Marquette, Michigan

Home to 20,000 lucky residents, Marquette Michigan is 450 miles from the state’s largest and best-known city, Detroit, and it’s truly worlds away.

View from Mt. Marquette

This vibrant but easy-going community, which grows to nearly 30,000 with the return of Northern Michigan University students each fall, is located on the shore of Lake Superior, surrounded by miles of recreational forest land in Michigan’s Upper Peninsula.

A winter paradise for skiers, snowmobilers and ice-fishers, the region receives an average of 170 inches of snow each year, with a record of 319 inches. In the warmer months, residents enjoy pristine Lake Superior beaches, hundreds of miles of hiking and mountain biking trails, sailing, kayaking, scuba diving and fishing on the big lake or on numerous rivers and inland lakes.

Sunrise at lower harbor, Marquette, MIMarquette is a Mecca for athletic events. The city and surrounding communities host the annual UP 200 dogsled race, a qualifier for the Alaska Iditarod, and the Noquemanon Cross-Country Ski Marathon. Both events attract top-notch competitors from around the world. The Superior Bike Fest, Ore-to-Shore Mountain Bike Epic race, the Superior Shore Run, Continental Cup Ski Jumping Tournament, occasional Olympic-qualifying competitions and weekly NMU Wildcat games also keep the local lifestyle active and involved.

Cultural, art, music and food festivals as well as numerous trade shows provide even more fun throughout the year. Among the many accolades Marquette has received include:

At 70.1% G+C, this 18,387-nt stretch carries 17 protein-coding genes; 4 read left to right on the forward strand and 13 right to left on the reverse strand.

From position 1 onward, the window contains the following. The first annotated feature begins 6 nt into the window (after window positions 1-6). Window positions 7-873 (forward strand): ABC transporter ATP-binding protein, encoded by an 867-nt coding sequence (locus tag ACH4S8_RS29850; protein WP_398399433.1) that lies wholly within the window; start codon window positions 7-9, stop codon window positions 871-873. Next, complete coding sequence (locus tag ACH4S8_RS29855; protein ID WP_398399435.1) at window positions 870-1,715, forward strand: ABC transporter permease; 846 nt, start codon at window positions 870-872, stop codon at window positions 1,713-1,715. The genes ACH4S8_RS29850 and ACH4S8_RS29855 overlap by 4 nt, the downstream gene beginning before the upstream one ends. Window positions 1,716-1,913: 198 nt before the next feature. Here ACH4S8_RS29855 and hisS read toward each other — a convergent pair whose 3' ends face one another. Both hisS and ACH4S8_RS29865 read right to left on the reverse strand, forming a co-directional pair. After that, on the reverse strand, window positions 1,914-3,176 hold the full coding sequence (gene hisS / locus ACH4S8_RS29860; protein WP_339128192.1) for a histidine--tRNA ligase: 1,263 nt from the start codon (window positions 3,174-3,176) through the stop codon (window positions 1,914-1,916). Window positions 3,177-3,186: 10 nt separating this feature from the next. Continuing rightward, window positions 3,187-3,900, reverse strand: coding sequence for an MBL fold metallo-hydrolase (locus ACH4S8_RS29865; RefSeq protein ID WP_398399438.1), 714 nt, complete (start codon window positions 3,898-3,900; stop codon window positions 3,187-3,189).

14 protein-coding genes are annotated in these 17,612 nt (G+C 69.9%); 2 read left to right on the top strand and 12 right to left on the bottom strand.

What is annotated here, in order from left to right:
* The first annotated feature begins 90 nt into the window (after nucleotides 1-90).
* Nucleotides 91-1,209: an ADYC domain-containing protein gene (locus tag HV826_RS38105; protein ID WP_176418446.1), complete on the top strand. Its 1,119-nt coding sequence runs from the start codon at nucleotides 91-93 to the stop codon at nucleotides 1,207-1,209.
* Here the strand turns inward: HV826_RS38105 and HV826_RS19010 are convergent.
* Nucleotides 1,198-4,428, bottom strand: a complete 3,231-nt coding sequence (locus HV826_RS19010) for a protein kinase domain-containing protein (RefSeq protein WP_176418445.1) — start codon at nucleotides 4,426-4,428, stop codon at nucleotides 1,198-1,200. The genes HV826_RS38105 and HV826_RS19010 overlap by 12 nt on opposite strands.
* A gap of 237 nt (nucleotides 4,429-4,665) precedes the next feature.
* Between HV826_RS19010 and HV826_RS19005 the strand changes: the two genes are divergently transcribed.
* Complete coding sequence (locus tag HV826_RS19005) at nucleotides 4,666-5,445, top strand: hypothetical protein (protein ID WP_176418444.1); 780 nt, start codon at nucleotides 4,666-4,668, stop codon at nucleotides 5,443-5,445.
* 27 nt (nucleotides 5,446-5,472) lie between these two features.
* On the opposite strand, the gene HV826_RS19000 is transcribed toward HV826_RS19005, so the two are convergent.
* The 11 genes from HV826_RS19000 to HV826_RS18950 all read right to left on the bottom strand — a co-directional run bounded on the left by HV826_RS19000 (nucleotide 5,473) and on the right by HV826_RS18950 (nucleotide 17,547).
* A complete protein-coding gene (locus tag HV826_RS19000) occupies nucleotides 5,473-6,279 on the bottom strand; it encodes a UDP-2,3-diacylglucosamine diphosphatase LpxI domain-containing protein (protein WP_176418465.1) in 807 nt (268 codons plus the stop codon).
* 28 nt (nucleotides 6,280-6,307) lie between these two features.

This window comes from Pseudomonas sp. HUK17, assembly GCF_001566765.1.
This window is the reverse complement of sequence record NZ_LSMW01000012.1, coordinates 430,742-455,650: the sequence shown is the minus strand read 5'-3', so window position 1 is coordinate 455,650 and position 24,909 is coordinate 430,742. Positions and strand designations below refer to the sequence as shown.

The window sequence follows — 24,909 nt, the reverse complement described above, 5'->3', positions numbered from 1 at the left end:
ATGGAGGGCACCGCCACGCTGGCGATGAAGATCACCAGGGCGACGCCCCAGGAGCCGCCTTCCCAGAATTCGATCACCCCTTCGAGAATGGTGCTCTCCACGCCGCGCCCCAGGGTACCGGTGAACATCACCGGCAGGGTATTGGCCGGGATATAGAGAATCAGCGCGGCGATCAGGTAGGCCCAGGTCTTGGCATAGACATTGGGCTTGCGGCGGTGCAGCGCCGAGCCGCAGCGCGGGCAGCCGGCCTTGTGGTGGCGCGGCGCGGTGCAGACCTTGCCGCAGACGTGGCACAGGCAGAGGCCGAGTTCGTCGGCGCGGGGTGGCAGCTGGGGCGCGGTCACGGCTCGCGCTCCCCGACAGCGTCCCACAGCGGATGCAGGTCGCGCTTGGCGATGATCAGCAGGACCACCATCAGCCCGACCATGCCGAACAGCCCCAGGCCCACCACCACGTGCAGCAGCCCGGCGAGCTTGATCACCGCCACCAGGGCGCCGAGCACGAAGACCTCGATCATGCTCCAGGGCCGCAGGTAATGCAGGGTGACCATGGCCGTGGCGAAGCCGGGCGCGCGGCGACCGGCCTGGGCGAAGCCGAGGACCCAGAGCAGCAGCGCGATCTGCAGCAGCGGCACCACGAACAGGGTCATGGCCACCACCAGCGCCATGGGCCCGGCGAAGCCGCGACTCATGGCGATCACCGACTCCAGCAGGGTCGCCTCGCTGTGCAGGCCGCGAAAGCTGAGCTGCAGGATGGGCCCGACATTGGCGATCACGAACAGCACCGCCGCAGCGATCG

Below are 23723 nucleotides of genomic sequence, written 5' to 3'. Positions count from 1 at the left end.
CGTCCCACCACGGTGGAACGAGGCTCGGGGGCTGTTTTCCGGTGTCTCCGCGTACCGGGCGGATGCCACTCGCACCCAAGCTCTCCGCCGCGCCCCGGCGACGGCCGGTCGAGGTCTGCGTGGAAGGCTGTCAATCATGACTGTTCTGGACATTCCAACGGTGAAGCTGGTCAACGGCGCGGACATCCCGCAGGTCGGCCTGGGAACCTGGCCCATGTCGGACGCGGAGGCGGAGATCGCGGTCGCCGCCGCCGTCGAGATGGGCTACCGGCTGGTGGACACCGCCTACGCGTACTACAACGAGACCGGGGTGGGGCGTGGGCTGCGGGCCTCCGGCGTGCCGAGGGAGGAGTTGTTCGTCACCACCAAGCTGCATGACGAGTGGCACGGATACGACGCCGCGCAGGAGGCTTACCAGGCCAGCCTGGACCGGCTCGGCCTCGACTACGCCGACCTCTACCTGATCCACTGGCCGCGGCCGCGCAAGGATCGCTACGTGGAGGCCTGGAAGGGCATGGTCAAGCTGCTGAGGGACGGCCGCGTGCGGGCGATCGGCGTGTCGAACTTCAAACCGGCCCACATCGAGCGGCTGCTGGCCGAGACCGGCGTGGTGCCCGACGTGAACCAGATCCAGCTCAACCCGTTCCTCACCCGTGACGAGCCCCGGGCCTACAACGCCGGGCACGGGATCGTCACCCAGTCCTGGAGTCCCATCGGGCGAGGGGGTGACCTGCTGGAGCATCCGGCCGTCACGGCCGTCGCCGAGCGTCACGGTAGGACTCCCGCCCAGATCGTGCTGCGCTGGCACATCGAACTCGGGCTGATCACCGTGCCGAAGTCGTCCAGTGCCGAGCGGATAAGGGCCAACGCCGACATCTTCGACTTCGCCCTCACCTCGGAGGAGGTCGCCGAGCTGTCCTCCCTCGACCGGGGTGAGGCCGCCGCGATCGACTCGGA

• All-America County
  • Most Livable City
  • 100 Best Communities for Young People
  • Michigan Cool City
  • 5 Best Places to Live and Ride (Bike Magazine)
  • Top 10 Winter Vacation Destinations (The Weather Channel)
  • Top 10 Global Summer Vacation Destinations (Sherman’s Travel)
  • 100 Best Art Towns Top 7 Places to Build a Vacation Home (Men’s Journal)
  • Top 10 New Courses: Greywalls (Golf Digest)
  • Top 10 Towns for Outdoorsmen (Outdoor Life)

Beyond Marquette, the Upper Peninsula has much to offer, too. Nestled between three Great Lakes (Superior, Michigan and Huron) the 384-mile long, 233 mile-wide U.P. has no shortage of splendor: from wildlife to waterfalls and lighthouses to lingering sunsets.

Its rich history of mining and forestry is still a visible and current economic force. Tourism, education and health-care are other major players in the region’s employment.

To learn more about what there is to see and do in Marquette, go to Marquette Country.